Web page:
Capital Markets, Rates, and Lending Activity 2024 Forecast
If you’re reading this, congratulations! You’ve officially survived what will *knocks on wood* go down as the worst year in the CRE industry in many of our careers. Transaction volume fell off a cliff, financing activity dried up across many of the traditional avenues for borrowers, and all the larger companies in our space meaningfully cut headcounts this past year. The theme of my article for this column last year was that the next year will prove to be interesting… I can safely say that I will never wish for “interesting times” again!
One thing I’ve learned over the past 6-9 months in the lending markets is that the death of low interest rates was not the biggest issue driving the lack of lending, but rather the increased rate volatility. More so than anything else, banks hate uncertainty. Lending dried up the most when banks and other lenders were uncertain where and when we’d find a ceiling to rate hikes, and spreads on debt offers widened as a hedge against future rate hikes – which seem to have ended. Following the December FOMC meeting, where the Fed paused on rate hikes for the second meeting in a row, Jerome Powell made a statement that since “inflation has eased over the past year but remains elevated” they plan to “proceed carefully” this year and anticipate three interest rate cuts on tap for 2024. I believe we’ll see more than that, depending on the size of those cuts, but the fact that Powell has came out and signaled an end – regardless of whether they pull back or not – lenders now have the confidence to know what their ceiling looks like and no longer worry about the real monster under the bed, rate volatility.
With the glaring exception of office products, most fundamentals of CRE have remained solid. The higher interest rate environment has led to lower levels of debt being provided to borrowers across the board – the days of 85%+ LTV/LTC loans are probably not coming back anytime soon. While we haven’t seen the type of distressed asset fire-sales many had anticipated, due in part to banks being flexible in working out extensions with borrowers, we should continue to see increased pressure on property owners to de-leverage existing debt with capital calls or sales this year now that financing is more readily available.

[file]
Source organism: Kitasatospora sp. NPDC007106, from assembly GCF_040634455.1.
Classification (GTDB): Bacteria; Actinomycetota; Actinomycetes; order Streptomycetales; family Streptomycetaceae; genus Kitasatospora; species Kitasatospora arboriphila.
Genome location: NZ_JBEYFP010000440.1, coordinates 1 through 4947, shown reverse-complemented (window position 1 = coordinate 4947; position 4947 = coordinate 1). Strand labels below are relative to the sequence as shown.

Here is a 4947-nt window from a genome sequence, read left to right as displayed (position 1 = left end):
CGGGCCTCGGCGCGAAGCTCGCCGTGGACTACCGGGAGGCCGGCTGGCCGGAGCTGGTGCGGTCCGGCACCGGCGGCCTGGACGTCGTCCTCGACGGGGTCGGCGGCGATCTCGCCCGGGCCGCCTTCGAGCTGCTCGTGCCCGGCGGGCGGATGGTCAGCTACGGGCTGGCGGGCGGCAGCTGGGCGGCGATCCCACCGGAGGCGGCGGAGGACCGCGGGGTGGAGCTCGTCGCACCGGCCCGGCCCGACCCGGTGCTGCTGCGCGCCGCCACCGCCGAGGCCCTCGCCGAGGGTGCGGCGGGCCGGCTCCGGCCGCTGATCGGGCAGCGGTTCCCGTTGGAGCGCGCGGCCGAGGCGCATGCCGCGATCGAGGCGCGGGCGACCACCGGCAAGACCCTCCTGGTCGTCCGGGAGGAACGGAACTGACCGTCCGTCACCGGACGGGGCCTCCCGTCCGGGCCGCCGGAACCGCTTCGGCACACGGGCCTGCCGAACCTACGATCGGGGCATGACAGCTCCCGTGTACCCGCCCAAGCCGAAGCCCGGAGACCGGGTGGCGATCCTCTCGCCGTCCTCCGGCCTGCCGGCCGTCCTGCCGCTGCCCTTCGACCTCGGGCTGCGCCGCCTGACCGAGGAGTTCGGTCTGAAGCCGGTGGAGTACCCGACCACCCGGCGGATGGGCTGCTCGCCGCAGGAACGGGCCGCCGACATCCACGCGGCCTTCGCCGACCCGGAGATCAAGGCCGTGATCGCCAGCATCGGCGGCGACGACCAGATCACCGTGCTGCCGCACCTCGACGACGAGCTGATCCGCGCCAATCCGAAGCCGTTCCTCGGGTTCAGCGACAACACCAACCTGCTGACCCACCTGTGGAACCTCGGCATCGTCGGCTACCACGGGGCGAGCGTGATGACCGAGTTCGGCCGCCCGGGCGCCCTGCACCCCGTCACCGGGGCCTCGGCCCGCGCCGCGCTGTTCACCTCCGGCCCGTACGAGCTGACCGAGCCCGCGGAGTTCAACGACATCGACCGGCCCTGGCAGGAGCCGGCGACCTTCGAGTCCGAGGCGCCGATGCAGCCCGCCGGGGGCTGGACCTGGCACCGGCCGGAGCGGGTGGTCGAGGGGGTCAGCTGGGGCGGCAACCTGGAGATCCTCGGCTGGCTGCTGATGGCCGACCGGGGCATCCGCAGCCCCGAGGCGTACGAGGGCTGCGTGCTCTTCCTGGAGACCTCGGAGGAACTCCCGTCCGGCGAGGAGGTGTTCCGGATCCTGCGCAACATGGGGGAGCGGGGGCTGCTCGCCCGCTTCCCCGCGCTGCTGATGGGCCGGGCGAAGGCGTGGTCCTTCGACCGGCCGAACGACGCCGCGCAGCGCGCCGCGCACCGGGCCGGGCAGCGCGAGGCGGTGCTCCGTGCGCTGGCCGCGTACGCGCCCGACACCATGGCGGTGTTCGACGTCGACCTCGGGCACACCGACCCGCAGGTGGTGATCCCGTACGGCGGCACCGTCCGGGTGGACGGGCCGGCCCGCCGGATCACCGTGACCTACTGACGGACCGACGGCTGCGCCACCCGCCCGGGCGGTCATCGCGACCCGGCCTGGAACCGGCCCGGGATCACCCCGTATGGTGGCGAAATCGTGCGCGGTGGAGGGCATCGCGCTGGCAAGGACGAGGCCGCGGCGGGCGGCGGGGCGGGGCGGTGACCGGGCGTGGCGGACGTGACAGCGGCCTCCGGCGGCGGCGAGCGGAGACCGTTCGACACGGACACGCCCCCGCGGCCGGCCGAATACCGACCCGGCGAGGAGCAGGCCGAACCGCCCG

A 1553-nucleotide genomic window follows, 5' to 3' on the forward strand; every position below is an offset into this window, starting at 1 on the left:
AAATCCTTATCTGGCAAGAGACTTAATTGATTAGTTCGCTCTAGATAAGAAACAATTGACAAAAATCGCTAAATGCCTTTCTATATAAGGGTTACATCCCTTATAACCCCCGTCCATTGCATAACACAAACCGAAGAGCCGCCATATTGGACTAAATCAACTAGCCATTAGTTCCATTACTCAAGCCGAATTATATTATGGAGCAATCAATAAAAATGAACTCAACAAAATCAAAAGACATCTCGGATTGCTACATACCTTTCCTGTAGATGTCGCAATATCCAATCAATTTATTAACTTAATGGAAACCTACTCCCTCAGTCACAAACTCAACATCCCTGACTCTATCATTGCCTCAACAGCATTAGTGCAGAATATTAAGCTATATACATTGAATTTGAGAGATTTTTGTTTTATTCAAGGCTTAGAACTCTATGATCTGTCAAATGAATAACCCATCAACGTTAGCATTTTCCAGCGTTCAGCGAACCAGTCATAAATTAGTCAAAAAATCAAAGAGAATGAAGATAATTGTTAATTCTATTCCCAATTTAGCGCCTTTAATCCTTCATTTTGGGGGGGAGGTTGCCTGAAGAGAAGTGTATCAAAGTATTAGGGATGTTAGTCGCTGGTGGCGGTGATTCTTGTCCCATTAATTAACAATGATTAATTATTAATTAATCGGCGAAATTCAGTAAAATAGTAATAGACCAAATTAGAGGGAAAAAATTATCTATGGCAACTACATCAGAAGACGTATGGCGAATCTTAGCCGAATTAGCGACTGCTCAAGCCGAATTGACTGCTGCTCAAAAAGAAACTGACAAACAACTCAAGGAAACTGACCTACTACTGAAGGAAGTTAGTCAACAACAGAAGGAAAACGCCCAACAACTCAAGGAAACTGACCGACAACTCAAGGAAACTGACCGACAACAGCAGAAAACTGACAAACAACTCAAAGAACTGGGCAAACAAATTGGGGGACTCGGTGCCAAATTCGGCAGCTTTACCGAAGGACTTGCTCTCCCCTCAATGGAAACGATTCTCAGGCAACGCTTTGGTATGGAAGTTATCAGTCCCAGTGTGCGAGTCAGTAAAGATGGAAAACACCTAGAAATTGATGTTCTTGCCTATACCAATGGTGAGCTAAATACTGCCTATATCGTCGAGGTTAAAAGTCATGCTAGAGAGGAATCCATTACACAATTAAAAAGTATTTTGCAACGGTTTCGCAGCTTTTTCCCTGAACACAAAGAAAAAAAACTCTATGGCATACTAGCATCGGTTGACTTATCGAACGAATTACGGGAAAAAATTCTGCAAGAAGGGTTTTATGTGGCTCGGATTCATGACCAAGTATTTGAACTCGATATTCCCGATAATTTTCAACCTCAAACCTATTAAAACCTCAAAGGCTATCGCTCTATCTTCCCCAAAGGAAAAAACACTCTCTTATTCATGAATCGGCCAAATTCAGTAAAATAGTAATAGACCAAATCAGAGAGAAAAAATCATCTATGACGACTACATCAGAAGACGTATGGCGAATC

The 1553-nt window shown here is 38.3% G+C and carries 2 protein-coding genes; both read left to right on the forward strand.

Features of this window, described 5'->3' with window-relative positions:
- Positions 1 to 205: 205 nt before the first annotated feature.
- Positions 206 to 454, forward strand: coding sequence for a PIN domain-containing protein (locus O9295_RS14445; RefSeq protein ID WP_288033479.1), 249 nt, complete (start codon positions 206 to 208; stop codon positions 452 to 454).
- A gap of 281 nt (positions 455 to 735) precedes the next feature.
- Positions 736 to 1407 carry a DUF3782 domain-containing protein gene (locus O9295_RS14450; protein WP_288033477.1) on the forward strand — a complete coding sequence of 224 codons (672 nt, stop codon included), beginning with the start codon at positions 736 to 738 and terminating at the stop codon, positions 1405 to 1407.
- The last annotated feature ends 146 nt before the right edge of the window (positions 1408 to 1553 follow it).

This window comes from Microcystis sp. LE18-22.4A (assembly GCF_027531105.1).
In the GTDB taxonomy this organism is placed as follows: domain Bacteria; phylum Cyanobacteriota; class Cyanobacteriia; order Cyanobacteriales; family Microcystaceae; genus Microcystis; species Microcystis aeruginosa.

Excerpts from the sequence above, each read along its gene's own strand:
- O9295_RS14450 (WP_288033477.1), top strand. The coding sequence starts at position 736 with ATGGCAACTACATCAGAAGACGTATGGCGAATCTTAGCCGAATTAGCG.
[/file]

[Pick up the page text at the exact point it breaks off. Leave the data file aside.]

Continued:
The market consensus for 2024 is that rate hikes are over. The Federal Reserve has paused, and many economists are predicting that inflation will continue to moderate and level off over the next few months. If that does happen, we believe that the FOMC will start to slowly start cutting rates again beginning at their May or June meeting of 2024 and continuing towards a Fed Funds rate of 4.00-4.25% by the end of the year. While many of my readers here may hope to see huge rate cuts and free money again, I don’t believe we’ll get there… but do anticipate much more activity, for both lending and transaction volume, as the light at the end of the tunnel looms closer this year.
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